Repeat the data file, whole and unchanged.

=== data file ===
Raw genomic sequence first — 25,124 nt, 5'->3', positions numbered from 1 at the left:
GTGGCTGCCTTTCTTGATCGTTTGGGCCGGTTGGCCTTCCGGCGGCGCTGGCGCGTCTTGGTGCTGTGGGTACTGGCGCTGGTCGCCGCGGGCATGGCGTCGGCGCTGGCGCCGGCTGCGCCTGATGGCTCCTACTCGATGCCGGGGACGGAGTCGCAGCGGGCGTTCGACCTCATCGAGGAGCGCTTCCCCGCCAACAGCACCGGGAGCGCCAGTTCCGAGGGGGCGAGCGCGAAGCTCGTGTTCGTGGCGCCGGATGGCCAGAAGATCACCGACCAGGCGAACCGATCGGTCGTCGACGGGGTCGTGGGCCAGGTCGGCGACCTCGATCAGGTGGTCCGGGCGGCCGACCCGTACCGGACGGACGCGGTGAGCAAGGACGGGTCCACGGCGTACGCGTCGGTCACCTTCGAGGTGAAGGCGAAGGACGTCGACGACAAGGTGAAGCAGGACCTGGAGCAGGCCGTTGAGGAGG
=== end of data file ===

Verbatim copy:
Raw genomic sequence first — 25,124 nt, 5'->3', positions numbered from 1 at the left:
GTGGCTGCCTTTCTTGATCGTTTGGGCCGGTTGGCCTTCCGGCGGCGCTGGCGCGTCTTGGTGCTGTGGGTACTGGCGCTGGTCGCCGCGGGCATGGCGTCGGCGCTGGCGCCGGCTGCGCCTGATGGCTCCTACTCGATGCCGGGGACGGAGTCGCAGCGGGCGTTCGACCTCATCGAGGAGCGCTTCCCCGCCAACAGCACCGGGAGCGCCAGTTCCGAGGGGGCGAGCGCGAAGCTCGTGTTCGTGGCGCCGGATGGCCAGAAGATCACCGACCAGGCGAACCGATCGGTCGTCGACGGGGTCGTGGGCCAGGTCGGCGACCTCGATCAGGTGGTCCGGGCGGCCGACCCGTACCGGACGGACGCGGTGAGCAAGGACGGGTCCACGGCGTACGCGTCGGTCACCTTCGAGGTGAAGGCGAAGGACGTCGACGACAAGGTGAAGCAGGACCTGGAGCAGGCCGTTGAGGAGG